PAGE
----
Simple Ways to Avoid Headaches

For anyone who’s ever had a headache (and at 90% of the population that’s nearly everyone), you know they can range from frustrating to debilitating.

There are a myriad of reasons people get headaches, but the good news is oftentimes they are avoidable. We know the common causes: dehydration, sleep deprivation, stress and caffeine withdrawal…but there are many other reasons you may not be aware of.

For example, did you know that the nitrates in smoked meats or tyramine found in wine and cheeses can cause headaches? What about the glare from your computer screen? How’s your posture, because that can also contribute to dull head pain. What about noise sensitivity? And I’m not talking about your teenager practicing the drums – low, continuous sounds can set off a headache. How about food sensitivities? Or too much or too little physical activity? No wonder almost all of our population has experienced headaches – there are so many different ways to get one!

How to Prevent Headaches

Aside from the obvious – drinking plenty of water, getting enough sleep and not overdoing the caffeine – here are some other ways to help prevent headaches.

1) Deep breathing

Bringing awareness to your breath and focusing on deep inhales and exhales helps inundate your body with fresh oxygen calming stress and anxiety headaches.

2) Computer Breaks

If you work in front of a computer all day the glare might be causing your headache. Try turning down the brightness of the monitor and adding a desk lamp. Also don’t forget to give yourself periodic breaks where you get up and walk around, changing up your focal point and concentration.

3) Limit Noise

If noise is the problem, (like I mentioned above even a soft, continuous noise can be an irritant) try using headphones and playing calming music to soothe your stress response.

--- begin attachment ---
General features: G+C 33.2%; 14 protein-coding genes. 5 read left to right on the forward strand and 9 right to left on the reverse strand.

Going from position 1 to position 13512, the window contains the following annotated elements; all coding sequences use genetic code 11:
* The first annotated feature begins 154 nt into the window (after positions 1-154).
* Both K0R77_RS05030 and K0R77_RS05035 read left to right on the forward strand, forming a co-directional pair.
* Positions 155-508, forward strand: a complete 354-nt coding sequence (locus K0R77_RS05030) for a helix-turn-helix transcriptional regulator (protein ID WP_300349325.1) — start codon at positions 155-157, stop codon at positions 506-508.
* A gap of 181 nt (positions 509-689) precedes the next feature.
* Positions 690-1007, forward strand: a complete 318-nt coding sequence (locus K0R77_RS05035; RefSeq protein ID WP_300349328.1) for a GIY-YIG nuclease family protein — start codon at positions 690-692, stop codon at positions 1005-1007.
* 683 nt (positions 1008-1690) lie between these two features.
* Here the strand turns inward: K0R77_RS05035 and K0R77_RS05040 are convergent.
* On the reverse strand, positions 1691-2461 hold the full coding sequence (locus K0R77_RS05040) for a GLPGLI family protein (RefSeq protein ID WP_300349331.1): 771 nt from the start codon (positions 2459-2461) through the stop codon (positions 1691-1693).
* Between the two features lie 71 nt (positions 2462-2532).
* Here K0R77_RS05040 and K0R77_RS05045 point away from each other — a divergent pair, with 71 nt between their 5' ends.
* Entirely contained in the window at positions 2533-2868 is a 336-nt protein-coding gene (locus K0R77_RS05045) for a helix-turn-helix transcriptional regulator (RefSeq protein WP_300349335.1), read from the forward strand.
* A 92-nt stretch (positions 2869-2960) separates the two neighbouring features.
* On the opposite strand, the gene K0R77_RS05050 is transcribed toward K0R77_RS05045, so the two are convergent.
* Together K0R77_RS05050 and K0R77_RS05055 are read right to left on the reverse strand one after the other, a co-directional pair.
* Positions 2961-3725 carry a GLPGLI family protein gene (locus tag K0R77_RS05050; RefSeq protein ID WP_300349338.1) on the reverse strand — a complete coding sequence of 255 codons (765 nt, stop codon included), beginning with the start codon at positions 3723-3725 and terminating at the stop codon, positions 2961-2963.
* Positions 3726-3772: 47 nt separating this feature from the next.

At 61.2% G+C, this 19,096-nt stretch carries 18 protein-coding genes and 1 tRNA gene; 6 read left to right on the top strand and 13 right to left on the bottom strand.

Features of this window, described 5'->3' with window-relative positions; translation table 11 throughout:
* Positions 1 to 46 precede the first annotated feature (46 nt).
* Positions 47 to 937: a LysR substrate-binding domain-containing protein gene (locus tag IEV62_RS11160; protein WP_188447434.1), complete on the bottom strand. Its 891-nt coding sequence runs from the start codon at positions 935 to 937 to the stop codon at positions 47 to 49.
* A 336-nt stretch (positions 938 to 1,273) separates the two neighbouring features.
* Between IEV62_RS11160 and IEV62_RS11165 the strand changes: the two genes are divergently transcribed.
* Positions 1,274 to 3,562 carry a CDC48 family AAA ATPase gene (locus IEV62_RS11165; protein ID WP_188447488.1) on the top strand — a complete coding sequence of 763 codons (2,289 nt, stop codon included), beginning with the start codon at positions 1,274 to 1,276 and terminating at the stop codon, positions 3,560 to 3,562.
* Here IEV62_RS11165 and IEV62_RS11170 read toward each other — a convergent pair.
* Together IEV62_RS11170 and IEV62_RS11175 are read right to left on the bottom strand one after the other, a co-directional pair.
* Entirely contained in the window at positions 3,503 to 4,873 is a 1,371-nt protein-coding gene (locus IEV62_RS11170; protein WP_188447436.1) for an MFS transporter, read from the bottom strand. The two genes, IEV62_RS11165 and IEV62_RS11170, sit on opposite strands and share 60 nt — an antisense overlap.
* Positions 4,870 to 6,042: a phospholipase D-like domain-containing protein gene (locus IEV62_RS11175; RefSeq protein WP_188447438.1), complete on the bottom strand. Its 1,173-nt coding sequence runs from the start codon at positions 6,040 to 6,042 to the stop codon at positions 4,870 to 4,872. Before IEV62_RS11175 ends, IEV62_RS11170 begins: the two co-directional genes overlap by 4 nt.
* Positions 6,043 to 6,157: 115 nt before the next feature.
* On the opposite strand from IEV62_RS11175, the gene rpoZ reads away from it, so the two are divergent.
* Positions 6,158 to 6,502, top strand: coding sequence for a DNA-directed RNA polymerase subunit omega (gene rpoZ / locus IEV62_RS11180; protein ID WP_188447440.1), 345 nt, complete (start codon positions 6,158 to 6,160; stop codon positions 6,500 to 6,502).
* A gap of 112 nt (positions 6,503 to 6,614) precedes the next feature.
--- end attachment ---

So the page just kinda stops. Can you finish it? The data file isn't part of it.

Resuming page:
Both too much and too little exercise can cause headaches, like everything in life, find balance.

4) Do some Yoga!

Helps relieve stress and tension mentally and physically. It also helps align your neck and spine and improve your posture, all contributing factors for many headaches. Start a Free Online Yoga Trial if you’re looking for a quick and easy way to work some yoga into your routine!

5) Watch what, and how much, you Eat

Be mindful of what you put in your mouth. We all know too much caffeine (or caffeine withdrawals) can cause headaches. But, food additives, colors and dyes can also cause problems, as can food sensitivities. Pay attention to what you’ve eaten before your headache started. Common triggers include chocolate, alcohol, cheese, cured meats and aspartame. Eat small frequent meals. If you feel your headaches are a result of low blood sugar, eat smaller meals more often.

6) No more Gum!

Stop chewing gum. Studies have shown that for some people chewing gum is too stressful for the jaw, so if you notice your head start to throb while your chomping on a piece of Trident, spit it out.

7) Get your zzz’s…

Keep a regular sleep schedule and try to aim for 8 hours a night. Research has shown that people who got 6 hours of sleep or less were more likely to get a headache than those who slept more. But don’t sleep too much – that can be a trigger too. Balance.

Natural Options

If you are someone who suffers from persistent, devastating headaches, know that you are not alone. Headache care is a billion dollar a year industry here in the US. If medication is not getting the job done, here are some other, natural options to consider.


Biofeedback monitors bodily functions like temperature, muscle tension, heart rate and blood pressure then re-teaches the body how to control its responses helping to ease stress and tension headaches.


Acupuncture helps regulate qi or energy flow in the body, removing blockages, stagnations or excesses that could be causing headaches.

Yoga (again!)

Yoga adds flexibility to your neck, back and spine which improves postures and re-aligns the vertebral column, relieving muscle tension headaches. It also de-stresses you physically and mentally through a combination of stretching, breath work and mediation.

This article was written by Kirsten Nagy, Certified Holistic Nutritionist and Lead Author at Her passion for health and wellness extends far beyond her own personal practices, and she loves helping other embrace a healthy lifestyle, the easy way.

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